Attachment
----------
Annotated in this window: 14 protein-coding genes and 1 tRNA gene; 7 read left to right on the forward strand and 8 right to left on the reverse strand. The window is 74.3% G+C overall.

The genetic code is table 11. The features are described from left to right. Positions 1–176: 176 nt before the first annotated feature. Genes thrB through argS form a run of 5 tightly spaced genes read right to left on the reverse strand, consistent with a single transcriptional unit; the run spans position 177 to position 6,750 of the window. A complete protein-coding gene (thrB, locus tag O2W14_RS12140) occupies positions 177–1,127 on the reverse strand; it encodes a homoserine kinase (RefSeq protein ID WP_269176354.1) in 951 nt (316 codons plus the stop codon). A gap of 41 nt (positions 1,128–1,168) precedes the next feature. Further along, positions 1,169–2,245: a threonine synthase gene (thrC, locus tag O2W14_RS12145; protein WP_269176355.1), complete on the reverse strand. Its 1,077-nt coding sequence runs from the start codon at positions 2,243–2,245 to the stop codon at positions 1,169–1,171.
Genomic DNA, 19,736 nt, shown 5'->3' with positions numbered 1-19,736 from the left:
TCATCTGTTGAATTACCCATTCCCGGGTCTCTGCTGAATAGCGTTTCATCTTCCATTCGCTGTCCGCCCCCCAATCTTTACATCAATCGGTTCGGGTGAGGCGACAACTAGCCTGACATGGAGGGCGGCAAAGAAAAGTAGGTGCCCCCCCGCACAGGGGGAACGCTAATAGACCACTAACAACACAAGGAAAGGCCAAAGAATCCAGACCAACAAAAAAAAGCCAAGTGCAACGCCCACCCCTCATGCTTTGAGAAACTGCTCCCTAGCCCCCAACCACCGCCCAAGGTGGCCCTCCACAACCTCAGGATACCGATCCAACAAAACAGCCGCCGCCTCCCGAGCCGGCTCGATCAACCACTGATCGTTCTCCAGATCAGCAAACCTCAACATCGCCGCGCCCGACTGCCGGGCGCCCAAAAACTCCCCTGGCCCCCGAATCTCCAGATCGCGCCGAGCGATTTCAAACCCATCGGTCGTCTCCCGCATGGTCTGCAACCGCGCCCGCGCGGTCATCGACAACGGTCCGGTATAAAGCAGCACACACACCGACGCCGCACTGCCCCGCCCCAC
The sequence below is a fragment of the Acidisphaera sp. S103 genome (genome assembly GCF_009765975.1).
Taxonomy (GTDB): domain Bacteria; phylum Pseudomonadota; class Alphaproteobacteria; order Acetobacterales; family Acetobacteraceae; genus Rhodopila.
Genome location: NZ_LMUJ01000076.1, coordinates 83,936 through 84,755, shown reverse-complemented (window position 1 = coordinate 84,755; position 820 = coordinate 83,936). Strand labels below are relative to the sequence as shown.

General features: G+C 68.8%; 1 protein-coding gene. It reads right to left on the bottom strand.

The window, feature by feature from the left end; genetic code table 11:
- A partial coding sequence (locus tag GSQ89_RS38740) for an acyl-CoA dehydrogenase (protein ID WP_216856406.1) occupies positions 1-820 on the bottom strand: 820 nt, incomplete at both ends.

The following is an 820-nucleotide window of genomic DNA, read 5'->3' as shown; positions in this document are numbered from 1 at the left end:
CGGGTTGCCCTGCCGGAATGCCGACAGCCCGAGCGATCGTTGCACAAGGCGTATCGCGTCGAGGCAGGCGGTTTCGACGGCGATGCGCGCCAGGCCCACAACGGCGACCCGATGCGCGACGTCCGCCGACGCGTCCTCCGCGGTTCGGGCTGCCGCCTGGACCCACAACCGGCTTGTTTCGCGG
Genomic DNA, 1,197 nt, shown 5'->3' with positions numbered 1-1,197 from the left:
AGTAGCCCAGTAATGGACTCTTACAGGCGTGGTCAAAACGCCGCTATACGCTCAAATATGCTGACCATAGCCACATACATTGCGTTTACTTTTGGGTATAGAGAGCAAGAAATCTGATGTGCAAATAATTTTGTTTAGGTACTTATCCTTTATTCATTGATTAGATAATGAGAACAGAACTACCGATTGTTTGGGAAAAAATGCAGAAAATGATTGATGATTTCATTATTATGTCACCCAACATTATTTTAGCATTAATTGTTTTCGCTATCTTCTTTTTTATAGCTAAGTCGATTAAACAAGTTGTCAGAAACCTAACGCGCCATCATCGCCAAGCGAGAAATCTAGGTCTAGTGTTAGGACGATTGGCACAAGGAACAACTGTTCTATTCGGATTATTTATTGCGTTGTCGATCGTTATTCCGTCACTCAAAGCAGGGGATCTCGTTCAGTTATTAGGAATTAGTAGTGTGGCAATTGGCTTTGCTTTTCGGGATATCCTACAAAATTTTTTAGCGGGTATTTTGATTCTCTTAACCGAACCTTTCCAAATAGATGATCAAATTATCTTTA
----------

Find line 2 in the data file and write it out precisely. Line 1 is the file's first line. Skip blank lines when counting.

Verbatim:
The genetic code is table 11. The features are described from left to right. Positions 1–176: 176 nt before the first annotated feature. Genes thrB through argS form a run of 5 tightly spaced genes read right to left on the reverse strand, consistent with a single transcriptional unit; the run spans position 177 to position 6,750 of the window. A complete protein-coding gene (thrB, locus tag O2W14_RS12140) occupies positions 177–1,127 on the reverse strand; it encodes a homoserine kinase (RefSeq protein ID WP_269176354.1) in 951 nt (316 codons plus the stop codon). A gap of 41 nt (positions 1,128–1,168) precedes the next feature. Further along, positions 1,169–2,245: a threonine synthase gene (thrC, locus tag O2W14_RS12145; protein WP_269176355.1), complete on the reverse strand. Its 1,077-nt coding sequence runs from the start codon at positions 2,243–2,245 to the stop codon at positions 1,169–1,171.